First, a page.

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JavaScript: Initializes an array containing the numbers in the specified range (in reverse) where start and end are inclusive with their common difference step

JavaScript fundamental (ES6 Syntax): Exercise-214 with Solution

Write a JavaScript program to initializes an array containing the numbers in the specified range (in reverse) where start and end are inclusive with their common difference step.

  • Use Array.from(Math.ceil((end+1-start)/step)) to create an array of the desired length(the amounts of elements is equal to (end-start)/step or (end+1-start)/step for inclusive end), Array.prototype.map() to fill with the desired values in a range.
  • Omit the second argument, start, to use a default value of 0.
  • Omit the last argument, step, to use a default value of 1.

Sample Solution:

JavaScript Code:

//#Source https://bit.ly/2neWfJ2 
const initializeArrayWithRangeRight = (end, start = 0, step = 1) =>
  Array.from({ length: Math.ceil((end + 1 - start) / step) }).map(
    (v, i, arr) => (arr.length - i - 1) * step + start
  );

console.log(initializeArrayWithRangeRight(5));
console.log(initializeArrayWithRangeRight(7, 3));
console.log(initializeArrayWithRangeRight(9, 0, 2));

Sample Output:

[5,4,3,2,1,0]
[7,6,5,4,3]
[8,6,4,2,0]

Pictorial Presentation:

JavaScript Fundamental: Initializes an array containing the numbers in the specified range (in reverse) where start and end are inclusive with their common difference step.
JavaScript Fundamental: Initializes an array containing the numbers in the specified range (in reverse) where start and end are inclusive with their common difference step.

Flowchart:

flowchart: Initializes an array containing the numbers in the specified range (in reverse) where start and end are inclusive with their common difference step.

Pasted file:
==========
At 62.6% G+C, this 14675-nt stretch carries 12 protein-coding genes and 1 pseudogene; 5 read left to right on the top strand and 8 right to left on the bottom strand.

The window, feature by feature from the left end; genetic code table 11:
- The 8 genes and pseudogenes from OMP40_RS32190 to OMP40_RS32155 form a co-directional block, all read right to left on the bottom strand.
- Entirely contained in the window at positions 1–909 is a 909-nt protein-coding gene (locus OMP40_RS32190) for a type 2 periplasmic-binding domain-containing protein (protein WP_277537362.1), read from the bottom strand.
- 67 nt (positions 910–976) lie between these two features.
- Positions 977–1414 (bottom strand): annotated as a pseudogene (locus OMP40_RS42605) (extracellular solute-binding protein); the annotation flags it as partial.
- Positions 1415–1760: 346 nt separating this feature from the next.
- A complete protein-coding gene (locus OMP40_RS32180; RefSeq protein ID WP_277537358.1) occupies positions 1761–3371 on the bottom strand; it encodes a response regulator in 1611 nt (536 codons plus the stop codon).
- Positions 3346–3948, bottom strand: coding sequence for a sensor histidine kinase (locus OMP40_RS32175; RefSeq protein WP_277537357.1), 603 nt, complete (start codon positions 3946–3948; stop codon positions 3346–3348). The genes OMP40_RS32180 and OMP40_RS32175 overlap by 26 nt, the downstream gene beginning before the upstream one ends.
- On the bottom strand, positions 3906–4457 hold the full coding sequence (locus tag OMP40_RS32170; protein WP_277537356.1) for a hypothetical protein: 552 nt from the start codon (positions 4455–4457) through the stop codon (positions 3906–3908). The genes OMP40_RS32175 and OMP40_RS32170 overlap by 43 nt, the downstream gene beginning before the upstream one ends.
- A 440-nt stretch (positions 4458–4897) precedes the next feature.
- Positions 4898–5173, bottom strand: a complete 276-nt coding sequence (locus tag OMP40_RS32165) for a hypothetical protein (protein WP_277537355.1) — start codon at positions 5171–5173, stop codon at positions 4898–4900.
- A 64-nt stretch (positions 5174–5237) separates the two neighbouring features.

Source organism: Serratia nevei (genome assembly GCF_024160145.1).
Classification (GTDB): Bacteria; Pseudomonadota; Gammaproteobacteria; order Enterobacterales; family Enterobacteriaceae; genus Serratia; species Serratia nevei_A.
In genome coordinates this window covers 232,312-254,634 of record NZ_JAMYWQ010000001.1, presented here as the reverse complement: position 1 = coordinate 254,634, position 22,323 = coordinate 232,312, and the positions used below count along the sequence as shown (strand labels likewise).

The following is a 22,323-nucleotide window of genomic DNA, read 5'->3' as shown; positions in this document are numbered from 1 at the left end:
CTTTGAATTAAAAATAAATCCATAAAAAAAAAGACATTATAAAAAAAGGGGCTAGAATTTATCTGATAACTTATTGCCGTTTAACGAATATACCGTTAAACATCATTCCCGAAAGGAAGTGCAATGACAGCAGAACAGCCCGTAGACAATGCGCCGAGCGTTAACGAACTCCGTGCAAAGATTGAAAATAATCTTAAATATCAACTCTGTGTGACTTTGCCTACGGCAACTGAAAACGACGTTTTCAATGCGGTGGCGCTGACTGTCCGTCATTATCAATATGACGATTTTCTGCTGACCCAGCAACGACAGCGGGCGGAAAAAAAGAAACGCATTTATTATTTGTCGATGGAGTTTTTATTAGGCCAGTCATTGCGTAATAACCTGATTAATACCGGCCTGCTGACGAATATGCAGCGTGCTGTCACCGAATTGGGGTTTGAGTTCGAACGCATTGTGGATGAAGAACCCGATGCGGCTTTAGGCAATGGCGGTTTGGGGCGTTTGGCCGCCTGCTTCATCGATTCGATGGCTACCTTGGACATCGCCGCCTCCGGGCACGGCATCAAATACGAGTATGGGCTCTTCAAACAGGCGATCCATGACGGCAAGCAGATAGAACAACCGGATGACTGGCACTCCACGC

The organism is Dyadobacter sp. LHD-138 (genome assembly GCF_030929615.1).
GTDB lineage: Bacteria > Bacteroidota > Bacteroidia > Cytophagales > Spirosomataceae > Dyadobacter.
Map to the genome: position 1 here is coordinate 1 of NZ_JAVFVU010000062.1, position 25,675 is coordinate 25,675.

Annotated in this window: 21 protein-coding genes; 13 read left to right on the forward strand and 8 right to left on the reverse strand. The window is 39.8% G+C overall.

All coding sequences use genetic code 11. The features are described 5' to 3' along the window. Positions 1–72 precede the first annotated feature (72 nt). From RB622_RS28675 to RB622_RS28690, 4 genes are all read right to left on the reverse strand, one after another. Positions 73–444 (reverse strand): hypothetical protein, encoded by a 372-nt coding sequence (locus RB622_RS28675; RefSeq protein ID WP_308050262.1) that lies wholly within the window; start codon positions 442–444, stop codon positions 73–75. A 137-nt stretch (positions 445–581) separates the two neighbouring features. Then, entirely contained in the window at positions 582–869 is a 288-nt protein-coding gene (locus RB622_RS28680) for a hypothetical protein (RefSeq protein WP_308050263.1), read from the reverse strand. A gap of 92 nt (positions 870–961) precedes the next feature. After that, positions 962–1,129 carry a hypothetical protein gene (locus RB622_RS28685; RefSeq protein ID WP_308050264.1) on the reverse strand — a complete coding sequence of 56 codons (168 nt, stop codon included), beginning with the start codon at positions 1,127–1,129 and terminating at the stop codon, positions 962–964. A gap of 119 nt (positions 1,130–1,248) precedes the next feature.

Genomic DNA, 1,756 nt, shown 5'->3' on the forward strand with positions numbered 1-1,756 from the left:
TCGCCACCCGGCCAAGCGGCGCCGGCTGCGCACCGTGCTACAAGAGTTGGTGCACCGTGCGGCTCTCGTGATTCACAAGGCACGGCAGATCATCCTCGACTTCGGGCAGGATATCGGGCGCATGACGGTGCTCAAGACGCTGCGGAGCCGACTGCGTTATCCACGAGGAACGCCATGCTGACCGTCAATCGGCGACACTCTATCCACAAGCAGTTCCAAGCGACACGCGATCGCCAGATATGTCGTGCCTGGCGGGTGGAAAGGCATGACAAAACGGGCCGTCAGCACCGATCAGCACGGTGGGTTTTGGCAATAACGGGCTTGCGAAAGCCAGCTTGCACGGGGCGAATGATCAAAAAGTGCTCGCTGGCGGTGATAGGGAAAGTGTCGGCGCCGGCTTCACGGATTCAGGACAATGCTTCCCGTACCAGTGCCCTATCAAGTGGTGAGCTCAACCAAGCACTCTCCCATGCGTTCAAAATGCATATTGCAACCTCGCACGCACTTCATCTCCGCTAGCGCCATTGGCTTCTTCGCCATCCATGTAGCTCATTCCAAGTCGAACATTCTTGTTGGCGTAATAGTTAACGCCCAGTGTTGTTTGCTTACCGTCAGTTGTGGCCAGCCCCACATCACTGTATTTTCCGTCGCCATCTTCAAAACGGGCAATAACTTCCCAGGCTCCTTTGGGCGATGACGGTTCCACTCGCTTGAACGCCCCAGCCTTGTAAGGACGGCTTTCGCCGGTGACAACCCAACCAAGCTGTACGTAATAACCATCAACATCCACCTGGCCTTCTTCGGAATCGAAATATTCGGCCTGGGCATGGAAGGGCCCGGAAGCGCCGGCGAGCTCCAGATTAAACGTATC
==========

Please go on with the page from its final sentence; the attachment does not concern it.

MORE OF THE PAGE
Live Demo:

See the Pen javascript-fundamental-exercise-214 by w3resource (@w3resource) on CodePen.


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JavaScript: Tips of the Day

Checking if a key exists in a JavaScript object?

Checking for undefined-ness is not an accurate way of testing whether a key exists. What if the key exists but the value is actually undefined?

var obj = { key: undefined };
obj["key"] !== undefined // false, but the key exists!

You should instead use the in operator:

"key" in obj // true, regardless of the actual value

If you want to check if a key doesn't exist, remember to use parenthesis:

!("key" in obj) // true if "key" doesn't exist in object
!"key" in obj   // ERROR!  Equivalent to "false in obj"

Or, if you want to particularly test for properties of the object instance (and not inherited properties), use hasOwnProperty:

obj.hasOwnProperty("key") // true

Checking for undefined-ness is not an accurate way of testing whether a key exists. What if the key exists but the value is actually undefined? var obj = { key: undefined }; obj["key"] !== undefined // false, but the key exists! You should instead use the in operator: "key" in obj // true, regardless of the actual value If you want to check if a key doesn't exist, remember to use parenthesis: !("key" in obj) // true if "key" doesn't exist in object !"key" in obj // ERROR! Equivalent to "false in obj" Or, if you want to particularly test for properties of the object instance (and not inherited properties), use hasOwnProperty: obj.hasOwnProperty("key") // true For performance comparison between the methods that are in, hasOwnProperty and key is undefined.

Ref: https://bit.ly/2CFNp1X